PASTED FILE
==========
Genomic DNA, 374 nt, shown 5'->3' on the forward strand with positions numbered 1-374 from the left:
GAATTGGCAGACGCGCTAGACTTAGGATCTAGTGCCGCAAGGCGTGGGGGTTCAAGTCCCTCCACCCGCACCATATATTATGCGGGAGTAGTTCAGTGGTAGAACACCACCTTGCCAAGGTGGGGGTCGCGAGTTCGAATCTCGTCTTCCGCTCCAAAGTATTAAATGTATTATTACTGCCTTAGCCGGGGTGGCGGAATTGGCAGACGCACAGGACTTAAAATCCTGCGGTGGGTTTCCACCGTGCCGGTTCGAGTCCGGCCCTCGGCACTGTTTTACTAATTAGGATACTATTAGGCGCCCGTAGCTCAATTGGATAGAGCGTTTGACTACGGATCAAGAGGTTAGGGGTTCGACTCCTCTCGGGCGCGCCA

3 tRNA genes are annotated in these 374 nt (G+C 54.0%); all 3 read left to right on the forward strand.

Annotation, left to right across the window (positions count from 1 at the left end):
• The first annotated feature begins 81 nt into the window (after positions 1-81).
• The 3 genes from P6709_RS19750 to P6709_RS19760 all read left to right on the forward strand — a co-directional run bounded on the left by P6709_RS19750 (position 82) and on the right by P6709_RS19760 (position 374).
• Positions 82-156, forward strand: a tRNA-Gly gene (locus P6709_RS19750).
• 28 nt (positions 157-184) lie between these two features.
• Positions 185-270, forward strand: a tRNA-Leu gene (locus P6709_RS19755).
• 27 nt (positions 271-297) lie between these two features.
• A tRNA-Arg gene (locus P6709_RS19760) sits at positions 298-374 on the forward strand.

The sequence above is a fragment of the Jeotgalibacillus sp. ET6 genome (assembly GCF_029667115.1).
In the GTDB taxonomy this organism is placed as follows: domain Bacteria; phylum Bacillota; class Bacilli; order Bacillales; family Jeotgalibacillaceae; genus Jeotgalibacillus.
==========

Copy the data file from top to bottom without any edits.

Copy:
Genomic DNA, 374 nt, shown 5'->3' on the forward strand with positions numbered 1-374 from the left:
GAATTGGCAGACGCGCTAGACTTAGGATCTAGTGCCGCAAGGCGTGGGGGTTCAAGTCCCTCCACCCGCACCATATATTATGCGGGAGTAGTTCAGTGGTAGAACACCACCTTGCCAAGGTGGGGGTCGCGAGTTCGAATCTCGTCTTCCGCTCCAAAGTATTAAATGTATTATTACTGCCTTAGCCGGGGTGGCGGAATTGGCAGACGCACAGGACTTAAAATCCTGCGGTGGGTTTCCACCGTGCCGGTTCGAGTCCGGCCCTCGGCACTGTTTTACTAATTAGGATACTATTAGGCGCCCGTAGCTCAATTGGATAGAGCGTTTGACTACGGATCAAGAGGTTAGGGGTTCGACTCCTCTCGGGCGCGCCA

3 tRNA genes are annotated in these 374 nt (G+C 54.0%); all 3 read left to right on the forward strand.

Annotation, left to right across the window (positions count from 1 at the left end):
• The first annotated feature begins 81 nt into the window (after positions 1-81).
• The 3 genes from P6709_RS19750 to P6709_RS19760 all read left to right on the forward strand — a co-directional run bounded on the left by P6709_RS19750 (position 82) and on the right by P6709_RS19760 (position 374).
• Positions 82-156, forward strand: a tRNA-Gly gene (locus P6709_RS19750).
• 28 nt (positions 157-184) lie between these two features.
• Positions 185-270, forward strand: a tRNA-Leu gene (locus P6709_RS19755).
• 27 nt (positions 271-297) lie between these two features.
• A tRNA-Arg gene (locus P6709_RS19760) sits at positions 298-374 on the forward strand.

The sequence above is a fragment of the Jeotgalibacillus sp. ET6 genome (assembly GCF_029667115.1).
In the GTDB taxonomy this organism is placed as follows: domain Bacteria; phylum Bacillota; class Bacilli; order Bacillales; family Jeotgalibacillaceae; genus Jeotgalibacillus.